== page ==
- Lean Manufacturing
- Lean Service
- Case Studies
- About Us
- Contact Us
Documenting and Sharing Improvements and Lessons Learnt
Our continuous improvements are often hard fought and hard won, so we want them to be sustained and shared. Documenting and sharing our lessons learnt are an important part of all continuous improvement cycles. This was highlighted to Michelle Brown, TXM Consultant, during a recent project of introducing problem solving to a team of manufacturing people, and here she picks up her story.
My problem solving coachee was so excited when he felt he had completed his project and solved his problem, that I was surprised to see him looking a little sheepish in our next coaching session. At the end of our last session I had pointed out that while he did seem to have fixed the problem of sensor alignment, which was causing the most downtime on the production line, he still needed to document and share his learning with the team to complete his project.
And so here he was, two weeks later. “What’s happened?” I asked, rather concerned. He grinned slowly and laughed at himself “You’ll never guess what?” “What’s that?” I reply with a laugh of my own.
“Those sensors that I had re-aligned, well they were bumped again and the line went down. The team tried and couldn’t fix them or get the line running again, and when they called me. I couldn’t remember exactly where I had adjusted them too, so I needed to fiddle and with little trial and error (again!) I got it fixed (again!)” I smile and nodded.
“And now” he ways with a flourish as he pulls out sheets of printed paper out of his folder, “I’ve takes photos and shown the rule, so I can see where the sensors need to go. And I’ve talked with the team and put a copy of this into the control box, so we’ll have it there if we ever need it again.”
This is the prefect account that illustrates the importance of documenting and sharing improvements and lessons learnt
1. Why is Documenting Important?
How reliable is your memory? We’d all like to think our memories are infallible but we know that’s not the case (especially as we get older!) and even if our memories are good, we also need our team to have a good memory too, if we don’t document our improvements. It is important to document our improvements for the following reasons.
A. Set Expectations
We want to document our improvements to reinforce the importance of the new process or setting. Having the improvement in writing (and pictures!) reinforces the importance and sets this method as the new standard or expectation.
Even if our current team was involved in the improvement, we need to be able to train our new team members, or people from other teams, as to how we work with the improvement in place.
Down the track we need to audit and check in with the improvement made; are they still working? Are they still relevant and current? With our changing workload and customers, all improvements needs auditing to make sure they still fix the problems we had identified, and haven’t created any new problems.
D. Future Improvements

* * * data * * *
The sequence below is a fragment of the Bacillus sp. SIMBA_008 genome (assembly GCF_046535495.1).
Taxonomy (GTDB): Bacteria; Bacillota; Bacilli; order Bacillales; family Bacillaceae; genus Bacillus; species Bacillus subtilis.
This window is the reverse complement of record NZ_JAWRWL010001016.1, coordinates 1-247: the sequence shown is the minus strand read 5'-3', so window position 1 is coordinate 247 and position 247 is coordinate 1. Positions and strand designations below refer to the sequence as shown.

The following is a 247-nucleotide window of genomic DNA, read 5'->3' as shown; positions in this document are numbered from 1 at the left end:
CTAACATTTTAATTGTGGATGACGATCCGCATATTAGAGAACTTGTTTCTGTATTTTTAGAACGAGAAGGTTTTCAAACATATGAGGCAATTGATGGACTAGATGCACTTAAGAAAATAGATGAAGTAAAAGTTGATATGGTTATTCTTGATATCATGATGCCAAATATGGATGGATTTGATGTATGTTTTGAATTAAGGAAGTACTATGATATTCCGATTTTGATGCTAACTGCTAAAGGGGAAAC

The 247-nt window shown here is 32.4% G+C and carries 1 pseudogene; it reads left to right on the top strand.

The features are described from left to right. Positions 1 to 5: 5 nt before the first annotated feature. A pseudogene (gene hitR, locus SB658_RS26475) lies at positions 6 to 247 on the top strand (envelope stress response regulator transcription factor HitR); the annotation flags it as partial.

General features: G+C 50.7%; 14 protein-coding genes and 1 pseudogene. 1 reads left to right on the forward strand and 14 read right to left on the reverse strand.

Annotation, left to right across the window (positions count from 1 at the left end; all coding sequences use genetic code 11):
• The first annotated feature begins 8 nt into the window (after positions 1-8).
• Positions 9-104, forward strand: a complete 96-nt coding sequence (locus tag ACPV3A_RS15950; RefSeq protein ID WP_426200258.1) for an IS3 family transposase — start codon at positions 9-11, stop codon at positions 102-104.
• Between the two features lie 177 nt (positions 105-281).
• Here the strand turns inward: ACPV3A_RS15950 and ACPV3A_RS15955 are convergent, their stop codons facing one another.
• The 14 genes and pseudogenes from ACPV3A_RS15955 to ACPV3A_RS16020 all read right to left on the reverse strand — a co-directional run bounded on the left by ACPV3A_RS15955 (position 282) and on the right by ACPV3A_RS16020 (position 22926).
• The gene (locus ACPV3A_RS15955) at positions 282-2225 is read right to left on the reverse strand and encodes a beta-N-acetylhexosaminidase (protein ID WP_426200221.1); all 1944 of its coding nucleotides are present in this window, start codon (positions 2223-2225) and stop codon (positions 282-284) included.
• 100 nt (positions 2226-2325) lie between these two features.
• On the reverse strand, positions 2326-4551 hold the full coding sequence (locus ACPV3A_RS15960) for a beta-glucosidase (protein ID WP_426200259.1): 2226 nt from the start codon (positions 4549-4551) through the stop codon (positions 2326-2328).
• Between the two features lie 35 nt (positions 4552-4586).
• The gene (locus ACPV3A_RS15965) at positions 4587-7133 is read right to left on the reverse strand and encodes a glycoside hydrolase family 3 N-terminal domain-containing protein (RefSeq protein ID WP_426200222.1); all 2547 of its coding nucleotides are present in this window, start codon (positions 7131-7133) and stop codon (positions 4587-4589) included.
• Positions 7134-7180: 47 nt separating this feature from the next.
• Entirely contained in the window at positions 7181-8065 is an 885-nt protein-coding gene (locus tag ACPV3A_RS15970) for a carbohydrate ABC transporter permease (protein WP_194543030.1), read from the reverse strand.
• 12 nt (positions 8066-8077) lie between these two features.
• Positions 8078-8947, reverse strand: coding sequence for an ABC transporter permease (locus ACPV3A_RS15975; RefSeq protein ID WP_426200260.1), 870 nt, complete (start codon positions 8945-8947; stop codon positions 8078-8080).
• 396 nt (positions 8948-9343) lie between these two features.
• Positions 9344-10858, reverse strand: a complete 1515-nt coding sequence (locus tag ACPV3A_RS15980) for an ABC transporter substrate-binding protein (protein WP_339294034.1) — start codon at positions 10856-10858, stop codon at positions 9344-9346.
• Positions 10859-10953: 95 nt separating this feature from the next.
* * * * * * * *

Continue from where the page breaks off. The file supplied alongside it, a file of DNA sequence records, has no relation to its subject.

As improvement is continuous, having documented the previous improvements and trained our team, it makes it easier to improve another step when our improvement is documented. This helps to keep everyone the same page, so we can improve the job for all involved. Plus it also documents why we got to where we did, so our next “improvement” isn’t a step back to the old ways!
2. Ways of Documenting
There are many ways of documenting improvements to processes and work practices. Here are a few you can tap into.
A. Using formal documents
Current documentation processes you have in place, like Work Instructions (WI) or Standard Operating Procedures (SOPs) are often a good place to start
B. Software systems like MEX or MANGO
If you are running a maintenance system, some improvements fall into the preventative maintenance category and documenting their refresh dates in the software may work well
C. With Pictures
Simple photos can often be adequate for documenting a process improvement. With current technology, a simple video is another way of communicating how process needs to be completed.
3. Ways of Sharing
As with documenting our improvements and lessons learnt, sharing these with our team and wider business community can be as simple or complex as you need it to be. Tapping into current forums of daily or weekly meetings, or newsletters, is a great way to provide information and engage people using times were information is already being shared.
With the amazing technology that is now around, using online platforms like Yammer and What App are ways to share photos and stories online to a wider community. This works well when you have many sites across the country and around the world.
Remember that any improvement project isn’t complete until we have documented, shared and celebrated the successes. This is what top performing, continuous improvement, organisations. And we hope you will consider doing the same.
If you’d like help with your continuous improvements, problems solving and documenting results, just give TXM a call!